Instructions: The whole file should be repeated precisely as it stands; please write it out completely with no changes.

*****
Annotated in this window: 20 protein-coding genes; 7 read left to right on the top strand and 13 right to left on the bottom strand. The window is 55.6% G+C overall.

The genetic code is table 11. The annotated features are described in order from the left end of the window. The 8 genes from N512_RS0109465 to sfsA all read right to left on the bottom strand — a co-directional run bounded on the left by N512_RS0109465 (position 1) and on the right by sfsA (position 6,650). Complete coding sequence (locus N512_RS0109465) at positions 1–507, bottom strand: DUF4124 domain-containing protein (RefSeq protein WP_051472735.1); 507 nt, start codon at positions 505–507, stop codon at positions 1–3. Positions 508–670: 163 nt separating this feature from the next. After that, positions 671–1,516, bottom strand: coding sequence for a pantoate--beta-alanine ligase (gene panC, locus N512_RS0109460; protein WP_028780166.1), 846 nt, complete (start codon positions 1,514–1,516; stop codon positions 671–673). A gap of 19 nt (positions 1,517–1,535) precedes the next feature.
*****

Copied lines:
Annotated in this window: 20 protein-coding genes; 7 read left to right on the top strand and 13 right to left on the bottom strand. The window is 55.6% G+C overall.

The genetic code is table 11. The annotated features are described in order from the left end of the window. The 8 genes from N512_RS0109465 to sfsA all read right to left on the bottom strand — a co-directional run bounded on the left by N512_RS0109465 (position 1) and on the right by sfsA (position 6,650). Complete coding sequence (locus N512_RS0109465) at positions 1–507, bottom strand: DUF4124 domain-containing protein (RefSeq protein WP_051472735.1); 507 nt, start codon at positions 505–507, stop codon at positions 1–3. Positions 508–670: 163 nt separating this feature from the next. After that, positions 671–1,516, bottom strand: coding sequence for a pantoate--beta-alanine ligase (gene panC, locus N512_RS0109460; protein WP_028780166.1), 846 nt, complete (start codon positions 1,514–1,516; stop codon positions 671–673). A gap of 19 nt (positions 1,517–1,535) precedes the next feature.